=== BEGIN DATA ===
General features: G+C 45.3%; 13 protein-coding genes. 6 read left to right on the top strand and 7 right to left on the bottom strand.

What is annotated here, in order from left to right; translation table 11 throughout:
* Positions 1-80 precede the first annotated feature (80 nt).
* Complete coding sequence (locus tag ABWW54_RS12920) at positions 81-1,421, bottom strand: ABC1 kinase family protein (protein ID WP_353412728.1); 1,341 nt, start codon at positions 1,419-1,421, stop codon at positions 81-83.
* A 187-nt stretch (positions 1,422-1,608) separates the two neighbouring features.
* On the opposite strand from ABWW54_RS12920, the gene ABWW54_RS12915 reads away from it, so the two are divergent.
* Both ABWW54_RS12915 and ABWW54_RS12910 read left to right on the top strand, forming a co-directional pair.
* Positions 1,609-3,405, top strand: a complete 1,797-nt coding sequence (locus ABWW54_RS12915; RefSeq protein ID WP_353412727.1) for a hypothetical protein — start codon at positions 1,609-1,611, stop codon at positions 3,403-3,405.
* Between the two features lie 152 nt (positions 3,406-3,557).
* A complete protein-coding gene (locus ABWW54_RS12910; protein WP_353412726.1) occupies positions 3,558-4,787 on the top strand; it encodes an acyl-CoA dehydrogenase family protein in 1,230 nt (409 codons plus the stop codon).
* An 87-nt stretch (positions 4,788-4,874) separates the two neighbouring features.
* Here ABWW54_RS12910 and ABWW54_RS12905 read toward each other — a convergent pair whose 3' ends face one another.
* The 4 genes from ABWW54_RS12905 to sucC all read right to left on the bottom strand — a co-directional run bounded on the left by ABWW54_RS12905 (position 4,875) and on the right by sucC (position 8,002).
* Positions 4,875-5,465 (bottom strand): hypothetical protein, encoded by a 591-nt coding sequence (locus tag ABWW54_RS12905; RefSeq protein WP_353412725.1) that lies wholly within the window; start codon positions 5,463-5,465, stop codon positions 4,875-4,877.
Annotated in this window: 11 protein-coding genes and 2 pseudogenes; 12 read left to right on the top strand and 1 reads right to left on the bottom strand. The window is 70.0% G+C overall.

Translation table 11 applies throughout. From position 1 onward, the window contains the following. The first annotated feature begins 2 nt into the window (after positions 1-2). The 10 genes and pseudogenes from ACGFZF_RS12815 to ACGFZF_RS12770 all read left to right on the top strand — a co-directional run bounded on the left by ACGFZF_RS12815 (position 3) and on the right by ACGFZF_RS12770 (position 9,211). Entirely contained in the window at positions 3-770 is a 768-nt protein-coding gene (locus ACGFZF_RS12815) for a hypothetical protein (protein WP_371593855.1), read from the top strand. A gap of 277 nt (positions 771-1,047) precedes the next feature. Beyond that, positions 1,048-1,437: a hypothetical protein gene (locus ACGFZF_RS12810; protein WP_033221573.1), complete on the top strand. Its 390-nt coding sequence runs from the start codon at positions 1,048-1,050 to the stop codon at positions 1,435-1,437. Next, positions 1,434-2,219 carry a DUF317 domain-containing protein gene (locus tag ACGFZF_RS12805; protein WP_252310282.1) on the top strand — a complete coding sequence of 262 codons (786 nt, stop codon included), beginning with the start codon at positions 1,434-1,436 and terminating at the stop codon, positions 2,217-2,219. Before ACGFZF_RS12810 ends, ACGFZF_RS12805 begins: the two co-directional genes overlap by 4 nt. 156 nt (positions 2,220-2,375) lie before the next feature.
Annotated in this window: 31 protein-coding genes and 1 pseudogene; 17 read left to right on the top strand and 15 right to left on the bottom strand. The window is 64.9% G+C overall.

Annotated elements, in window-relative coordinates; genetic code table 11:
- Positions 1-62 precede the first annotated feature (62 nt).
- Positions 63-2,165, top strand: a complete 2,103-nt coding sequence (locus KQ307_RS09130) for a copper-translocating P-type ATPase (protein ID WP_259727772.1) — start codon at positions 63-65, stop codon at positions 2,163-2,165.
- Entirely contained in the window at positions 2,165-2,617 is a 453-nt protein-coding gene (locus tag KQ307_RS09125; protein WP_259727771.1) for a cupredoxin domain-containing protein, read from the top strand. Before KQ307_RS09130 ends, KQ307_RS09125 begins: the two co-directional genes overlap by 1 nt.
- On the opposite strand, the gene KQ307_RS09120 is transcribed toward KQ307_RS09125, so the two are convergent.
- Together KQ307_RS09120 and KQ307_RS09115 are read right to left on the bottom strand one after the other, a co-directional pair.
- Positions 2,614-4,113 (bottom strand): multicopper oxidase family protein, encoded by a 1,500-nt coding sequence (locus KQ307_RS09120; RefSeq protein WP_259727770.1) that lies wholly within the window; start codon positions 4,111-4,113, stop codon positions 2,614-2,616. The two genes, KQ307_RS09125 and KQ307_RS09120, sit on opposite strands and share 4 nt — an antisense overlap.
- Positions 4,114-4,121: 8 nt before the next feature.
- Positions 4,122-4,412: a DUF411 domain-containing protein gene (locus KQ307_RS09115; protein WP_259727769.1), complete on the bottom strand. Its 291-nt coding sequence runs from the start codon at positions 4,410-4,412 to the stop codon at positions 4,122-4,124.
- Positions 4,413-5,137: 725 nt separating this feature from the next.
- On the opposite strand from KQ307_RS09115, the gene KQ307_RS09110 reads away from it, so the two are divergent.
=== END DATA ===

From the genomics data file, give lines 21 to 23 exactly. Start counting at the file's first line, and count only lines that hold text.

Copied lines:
- Entirely contained in the window at positions 2,165-2,617 is a 453-nt protein-coding gene (locus tag KQ307_RS09125; protein WP_259727771.1) for a cupredoxin domain-containing protein, read from the top strand. Before KQ307_RS09130 ends, KQ307_RS09125 begins: the two co-directional genes overlap by 1 nt.
- On the opposite strand, the gene KQ307_RS09120 is transcribed toward KQ307_RS09125, so the two are convergent.
- Together KQ307_RS09120 and KQ307_RS09115 are read right to left on the bottom strand one after the other, a co-directional pair.